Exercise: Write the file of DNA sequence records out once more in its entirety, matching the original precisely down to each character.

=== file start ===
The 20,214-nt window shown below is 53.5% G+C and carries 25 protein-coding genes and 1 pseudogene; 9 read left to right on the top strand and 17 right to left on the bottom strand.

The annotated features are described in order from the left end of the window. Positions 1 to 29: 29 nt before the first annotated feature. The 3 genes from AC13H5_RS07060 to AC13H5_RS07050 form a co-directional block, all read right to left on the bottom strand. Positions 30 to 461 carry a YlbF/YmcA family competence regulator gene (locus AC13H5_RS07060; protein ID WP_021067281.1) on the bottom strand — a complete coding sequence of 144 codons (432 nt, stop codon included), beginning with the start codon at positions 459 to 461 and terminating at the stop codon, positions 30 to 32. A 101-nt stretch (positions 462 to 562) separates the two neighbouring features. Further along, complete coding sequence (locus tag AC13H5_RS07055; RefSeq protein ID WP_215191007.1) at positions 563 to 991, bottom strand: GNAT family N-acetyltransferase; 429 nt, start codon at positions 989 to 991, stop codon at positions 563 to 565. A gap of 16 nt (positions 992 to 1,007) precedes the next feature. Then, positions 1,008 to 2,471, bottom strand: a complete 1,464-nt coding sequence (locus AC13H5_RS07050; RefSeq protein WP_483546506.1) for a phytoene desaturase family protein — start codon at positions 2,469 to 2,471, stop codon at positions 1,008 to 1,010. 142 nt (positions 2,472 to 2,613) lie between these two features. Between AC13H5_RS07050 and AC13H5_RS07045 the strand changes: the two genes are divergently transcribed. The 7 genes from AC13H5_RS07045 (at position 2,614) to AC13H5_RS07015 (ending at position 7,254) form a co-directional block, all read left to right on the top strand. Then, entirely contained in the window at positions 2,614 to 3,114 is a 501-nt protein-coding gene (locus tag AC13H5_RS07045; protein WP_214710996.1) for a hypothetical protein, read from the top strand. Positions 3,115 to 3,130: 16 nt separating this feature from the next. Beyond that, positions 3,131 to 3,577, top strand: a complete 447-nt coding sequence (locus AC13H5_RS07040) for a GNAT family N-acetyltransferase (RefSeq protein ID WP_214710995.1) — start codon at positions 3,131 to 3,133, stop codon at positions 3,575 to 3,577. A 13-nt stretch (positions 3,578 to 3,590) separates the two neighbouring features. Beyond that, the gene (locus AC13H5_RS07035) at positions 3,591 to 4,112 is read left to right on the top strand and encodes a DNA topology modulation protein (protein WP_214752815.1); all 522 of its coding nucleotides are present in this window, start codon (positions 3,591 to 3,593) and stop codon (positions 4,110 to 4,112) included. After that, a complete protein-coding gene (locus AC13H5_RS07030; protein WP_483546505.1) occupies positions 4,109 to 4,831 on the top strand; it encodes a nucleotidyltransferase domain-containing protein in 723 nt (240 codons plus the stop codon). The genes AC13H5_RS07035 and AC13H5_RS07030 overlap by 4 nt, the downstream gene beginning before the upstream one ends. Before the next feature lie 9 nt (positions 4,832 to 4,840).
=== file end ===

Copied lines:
The 20,214-nt window shown below is 53.5% G+C and carries 25 protein-coding genes and 1 pseudogene; 9 read left to right on the top strand and 17 right to left on the bottom strand.

The annotated features are described in order from the left end of the window. Positions 1 to 29: 29 nt before the first annotated feature. The 3 genes from AC13H5_RS07060 to AC13H5_RS07050 form a co-directional block, all read right to left on the bottom strand. Positions 30 to 461 carry a YlbF/YmcA family competence regulator gene (locus AC13H5_RS07060; protein ID WP_021067281.1) on the bottom strand — a complete coding sequence of 144 codons (432 nt, stop codon included), beginning with the start codon at positions 459 to 461 and terminating at the stop codon, positions 30 to 32. A 101-nt stretch (positions 462 to 562) separates the two neighbouring features. Further along, complete coding sequence (locus tag AC13H5_RS07055; RefSeq protein ID WP_215191007.1) at positions 563 to 991, bottom strand: GNAT family N-acetyltransferase; 429 nt, start codon at positions 989 to 991, stop codon at positions 563 to 565. A gap of 16 nt (positions 992 to 1,007) precedes the next feature. Then, positions 1,008 to 2,471, bottom strand: a complete 1,464-nt coding sequence (locus AC13H5_RS07050; RefSeq protein WP_483546506.1) for a phytoene desaturase family protein — start codon at positions 2,469 to 2,471, stop codon at positions 1,008 to 1,010. 142 nt (positions 2,472 to 2,613) lie between these two features. Between AC13H5_RS07050 and AC13H5_RS07045 the strand changes: the two genes are divergently transcribed. The 7 genes from AC13H5_RS07045 (at position 2,614) to AC13H5_RS07015 (ending at position 7,254) form a co-directional block, all read left to right on the top strand. Then, entirely contained in the window at positions 2,614 to 3,114 is a 501-nt protein-coding gene (locus tag AC13H5_RS07045; protein WP_214710996.1) for a hypothetical protein, read from the top strand. Positions 3,115 to 3,130: 16 nt separating this feature from the next. Beyond that, positions 3,131 to 3,577, top strand: a complete 447-nt coding sequence (locus AC13H5_RS07040) for a GNAT family N-acetyltransferase (RefSeq protein ID WP_214710995.1) — start codon at positions 3,131 to 3,133, stop codon at positions 3,575 to 3,577. A 13-nt stretch (positions 3,578 to 3,590) separates the two neighbouring features. Beyond that, the gene (locus AC13H5_RS07035) at positions 3,591 to 4,112 is read left to right on the top strand and encodes a DNA topology modulation protein (protein WP_214752815.1); all 522 of its coding nucleotides are present in this window, start codon (positions 3,591 to 3,593) and stop codon (positions 4,110 to 4,112) included. After that, a complete protein-coding gene (locus AC13H5_RS07030; protein WP_483546505.1) occupies positions 4,109 to 4,831 on the top strand; it encodes a nucleotidyltransferase domain-containing protein in 723 nt (240 codons plus the stop codon). The genes AC13H5_RS07035 and AC13H5_RS07030 overlap by 4 nt, the downstream gene beginning before the upstream one ends. Before the next feature lie 9 nt (positions 4,832 to 4,840).